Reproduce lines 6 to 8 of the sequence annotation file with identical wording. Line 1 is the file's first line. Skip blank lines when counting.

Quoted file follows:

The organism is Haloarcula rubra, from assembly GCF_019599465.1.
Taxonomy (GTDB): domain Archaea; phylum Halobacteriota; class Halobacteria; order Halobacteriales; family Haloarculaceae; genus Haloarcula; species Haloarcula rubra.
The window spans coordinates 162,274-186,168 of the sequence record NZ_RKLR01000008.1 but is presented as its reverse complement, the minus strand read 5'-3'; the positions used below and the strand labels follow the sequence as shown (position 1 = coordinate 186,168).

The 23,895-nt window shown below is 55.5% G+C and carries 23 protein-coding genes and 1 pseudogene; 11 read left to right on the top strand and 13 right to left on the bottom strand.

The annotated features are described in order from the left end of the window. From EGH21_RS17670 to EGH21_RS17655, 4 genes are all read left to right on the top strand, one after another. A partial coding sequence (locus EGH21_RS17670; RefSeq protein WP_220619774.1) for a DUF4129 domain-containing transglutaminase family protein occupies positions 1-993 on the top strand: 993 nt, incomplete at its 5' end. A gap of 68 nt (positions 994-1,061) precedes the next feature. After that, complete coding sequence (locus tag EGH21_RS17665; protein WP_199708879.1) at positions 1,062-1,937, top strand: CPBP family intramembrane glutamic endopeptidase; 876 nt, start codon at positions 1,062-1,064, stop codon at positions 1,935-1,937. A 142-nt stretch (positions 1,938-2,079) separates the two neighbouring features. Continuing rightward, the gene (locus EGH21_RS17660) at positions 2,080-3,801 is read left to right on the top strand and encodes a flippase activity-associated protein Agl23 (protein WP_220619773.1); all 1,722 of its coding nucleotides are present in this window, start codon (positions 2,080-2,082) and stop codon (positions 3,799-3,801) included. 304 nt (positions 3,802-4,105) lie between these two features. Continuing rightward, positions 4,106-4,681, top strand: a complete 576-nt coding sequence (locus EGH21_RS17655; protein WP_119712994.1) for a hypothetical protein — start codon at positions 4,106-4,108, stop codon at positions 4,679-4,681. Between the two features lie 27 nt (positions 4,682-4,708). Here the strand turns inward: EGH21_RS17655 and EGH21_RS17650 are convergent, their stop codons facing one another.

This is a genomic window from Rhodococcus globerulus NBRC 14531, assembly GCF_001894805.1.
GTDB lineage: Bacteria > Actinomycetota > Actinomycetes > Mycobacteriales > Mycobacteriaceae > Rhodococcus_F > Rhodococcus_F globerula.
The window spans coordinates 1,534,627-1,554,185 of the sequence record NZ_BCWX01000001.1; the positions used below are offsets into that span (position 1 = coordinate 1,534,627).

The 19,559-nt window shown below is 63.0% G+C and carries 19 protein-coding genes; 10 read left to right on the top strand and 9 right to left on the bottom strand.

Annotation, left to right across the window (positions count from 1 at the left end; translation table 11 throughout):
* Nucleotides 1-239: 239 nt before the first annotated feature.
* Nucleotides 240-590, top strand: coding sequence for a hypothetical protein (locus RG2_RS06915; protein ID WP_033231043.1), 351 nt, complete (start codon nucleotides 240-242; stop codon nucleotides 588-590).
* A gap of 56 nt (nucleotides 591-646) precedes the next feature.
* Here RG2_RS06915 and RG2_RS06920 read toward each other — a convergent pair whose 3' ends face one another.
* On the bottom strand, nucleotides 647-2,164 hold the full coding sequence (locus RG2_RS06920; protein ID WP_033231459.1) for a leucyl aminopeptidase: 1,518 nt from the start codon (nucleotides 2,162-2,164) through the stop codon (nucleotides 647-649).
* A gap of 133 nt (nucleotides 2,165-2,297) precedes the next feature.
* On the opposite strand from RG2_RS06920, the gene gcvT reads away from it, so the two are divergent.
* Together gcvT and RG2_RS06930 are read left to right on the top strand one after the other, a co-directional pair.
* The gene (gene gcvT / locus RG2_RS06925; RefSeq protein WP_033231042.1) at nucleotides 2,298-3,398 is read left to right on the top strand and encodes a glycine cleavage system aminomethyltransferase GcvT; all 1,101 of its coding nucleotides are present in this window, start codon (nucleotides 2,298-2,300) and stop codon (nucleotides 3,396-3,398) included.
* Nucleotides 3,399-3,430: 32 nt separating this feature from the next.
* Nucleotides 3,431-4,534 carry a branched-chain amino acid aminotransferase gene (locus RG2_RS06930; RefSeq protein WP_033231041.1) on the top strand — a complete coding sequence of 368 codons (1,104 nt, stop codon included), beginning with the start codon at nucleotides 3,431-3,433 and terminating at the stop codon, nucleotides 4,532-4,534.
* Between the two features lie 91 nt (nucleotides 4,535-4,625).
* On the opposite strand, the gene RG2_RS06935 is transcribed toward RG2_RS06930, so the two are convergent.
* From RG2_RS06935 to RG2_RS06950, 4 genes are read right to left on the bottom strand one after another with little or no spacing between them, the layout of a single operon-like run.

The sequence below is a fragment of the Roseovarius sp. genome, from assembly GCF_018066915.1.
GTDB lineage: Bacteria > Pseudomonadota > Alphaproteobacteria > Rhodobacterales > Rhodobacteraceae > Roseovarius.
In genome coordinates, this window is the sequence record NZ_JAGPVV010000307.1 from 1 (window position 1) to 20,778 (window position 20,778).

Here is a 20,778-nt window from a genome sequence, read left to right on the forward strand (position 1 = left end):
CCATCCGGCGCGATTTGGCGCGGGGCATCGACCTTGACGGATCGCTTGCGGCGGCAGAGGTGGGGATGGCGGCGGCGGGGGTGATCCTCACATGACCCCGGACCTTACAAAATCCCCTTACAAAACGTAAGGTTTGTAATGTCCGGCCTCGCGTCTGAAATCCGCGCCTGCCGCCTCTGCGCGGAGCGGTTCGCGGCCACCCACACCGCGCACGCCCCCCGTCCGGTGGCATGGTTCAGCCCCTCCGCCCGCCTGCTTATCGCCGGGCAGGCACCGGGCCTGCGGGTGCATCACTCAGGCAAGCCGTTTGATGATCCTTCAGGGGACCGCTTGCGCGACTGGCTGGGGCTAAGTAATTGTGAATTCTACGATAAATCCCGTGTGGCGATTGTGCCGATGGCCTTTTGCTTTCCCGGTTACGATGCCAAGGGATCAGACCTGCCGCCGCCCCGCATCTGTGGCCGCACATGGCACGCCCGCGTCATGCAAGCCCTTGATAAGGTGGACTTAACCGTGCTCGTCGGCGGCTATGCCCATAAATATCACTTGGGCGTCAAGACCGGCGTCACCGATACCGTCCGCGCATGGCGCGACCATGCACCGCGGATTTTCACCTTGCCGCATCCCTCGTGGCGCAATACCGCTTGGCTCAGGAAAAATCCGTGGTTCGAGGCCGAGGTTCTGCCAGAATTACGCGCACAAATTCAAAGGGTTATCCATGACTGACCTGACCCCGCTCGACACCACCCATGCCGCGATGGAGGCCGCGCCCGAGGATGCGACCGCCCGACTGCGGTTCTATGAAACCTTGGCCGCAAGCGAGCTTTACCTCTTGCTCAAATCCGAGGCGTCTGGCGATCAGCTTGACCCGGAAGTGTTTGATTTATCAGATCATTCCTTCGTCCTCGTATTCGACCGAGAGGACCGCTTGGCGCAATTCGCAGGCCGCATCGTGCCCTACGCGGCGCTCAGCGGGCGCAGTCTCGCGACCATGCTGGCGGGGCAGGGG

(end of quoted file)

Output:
This is a genomic window from Rhodococcus globerulus NBRC 14531, assembly GCF_001894805.1.
GTDB lineage: Bacteria > Actinomycetota > Actinomycetes > Mycobacteriales > Mycobacteriaceae > Rhodococcus_F > Rhodococcus_F globerula.
The window spans coordinates 1,534,627-1,554,185 of the sequence record NZ_BCWX01000001.1; the positions used below are offsets into that span (position 1 = coordinate 1,534,627).